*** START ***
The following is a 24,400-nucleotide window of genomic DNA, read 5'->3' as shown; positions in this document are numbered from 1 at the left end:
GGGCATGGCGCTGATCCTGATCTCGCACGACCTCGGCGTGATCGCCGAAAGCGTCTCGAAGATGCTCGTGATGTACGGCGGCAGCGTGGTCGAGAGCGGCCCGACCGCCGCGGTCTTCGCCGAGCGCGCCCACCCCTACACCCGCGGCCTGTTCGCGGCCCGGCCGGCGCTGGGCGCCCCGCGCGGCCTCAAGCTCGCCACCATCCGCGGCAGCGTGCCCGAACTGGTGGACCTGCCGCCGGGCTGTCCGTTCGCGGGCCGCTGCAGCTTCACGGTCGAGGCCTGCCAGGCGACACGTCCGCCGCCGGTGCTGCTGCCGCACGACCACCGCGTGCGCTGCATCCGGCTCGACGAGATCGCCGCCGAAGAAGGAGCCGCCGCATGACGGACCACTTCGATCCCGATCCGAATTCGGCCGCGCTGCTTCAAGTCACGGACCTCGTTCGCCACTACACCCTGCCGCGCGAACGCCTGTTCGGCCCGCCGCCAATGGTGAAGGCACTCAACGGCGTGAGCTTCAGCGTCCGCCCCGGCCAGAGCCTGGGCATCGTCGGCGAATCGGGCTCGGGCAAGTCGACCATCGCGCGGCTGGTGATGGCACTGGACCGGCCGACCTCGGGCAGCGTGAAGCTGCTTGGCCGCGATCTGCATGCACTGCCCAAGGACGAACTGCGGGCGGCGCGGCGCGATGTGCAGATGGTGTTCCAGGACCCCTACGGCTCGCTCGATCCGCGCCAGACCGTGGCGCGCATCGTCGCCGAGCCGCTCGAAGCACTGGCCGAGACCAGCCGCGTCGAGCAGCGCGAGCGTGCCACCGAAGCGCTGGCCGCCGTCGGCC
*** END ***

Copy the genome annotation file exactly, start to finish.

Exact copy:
The following is a 24,400-nucleotide window of genomic DNA, read 5'->3' as shown; positions in this document are numbered from 1 at the left end:
GGGCATGGCGCTGATCCTGATCTCGCACGACCTCGGCGTGATCGCCGAAAGCGTCTCGAAGATGCTCGTGATGTACGGCGGCAGCGTGGTCGAGAGCGGCCCGACCGCCGCGGTCTTCGCCGAGCGCGCCCACCCCTACACCCGCGGCCTGTTCGCGGCCCGGCCGGCGCTGGGCGCCCCGCGCGGCCTCAAGCTCGCCACCATCCGCGGCAGCGTGCCCGAACTGGTGGACCTGCCGCCGGGCTGTCCGTTCGCGGGCCGCTGCAGCTTCACGGTCGAGGCCTGCCAGGCGACACGTCCGCCGCCGGTGCTGCTGCCGCACGACCACCGCGTGCGCTGCATCCGGCTCGACGAGATCGCCGCCGAAGAAGGAGCCGCCGCATGACGGACCACTTCGATCCCGATCCGAATTCGGCCGCGCTGCTTCAAGTCACGGACCTCGTTCGCCACTACACCCTGCCGCGCGAACGCCTGTTCGGCCCGCCGCCAATGGTGAAGGCACTCAACGGCGTGAGCTTCAGCGTCCGCCCCGGCCAGAGCCTGGGCATCGTCGGCGAATCGGGCTCGGGCAAGTCGACCATCGCGCGGCTGGTGATGGCACTGGACCGGCCGACCTCGGGCAGCGTGAAGCTGCTTGGCCGCGATCTGCATGCACTGCCCAAGGACGAACTGCGGGCGGCGCGGCGCGATGTGCAGATGGTGTTCCAGGACCCCTACGGCTCGCTCGATCCGCGCCAGACCGTGGCGCGCATCGTCGCCGAGCCGCTCGAAGCACTGGCCGAGACCAGCCGCGTCGAGCAGCGCGAGCGTGCCACCGAAGCGCTGGCCGCCGTCGGCC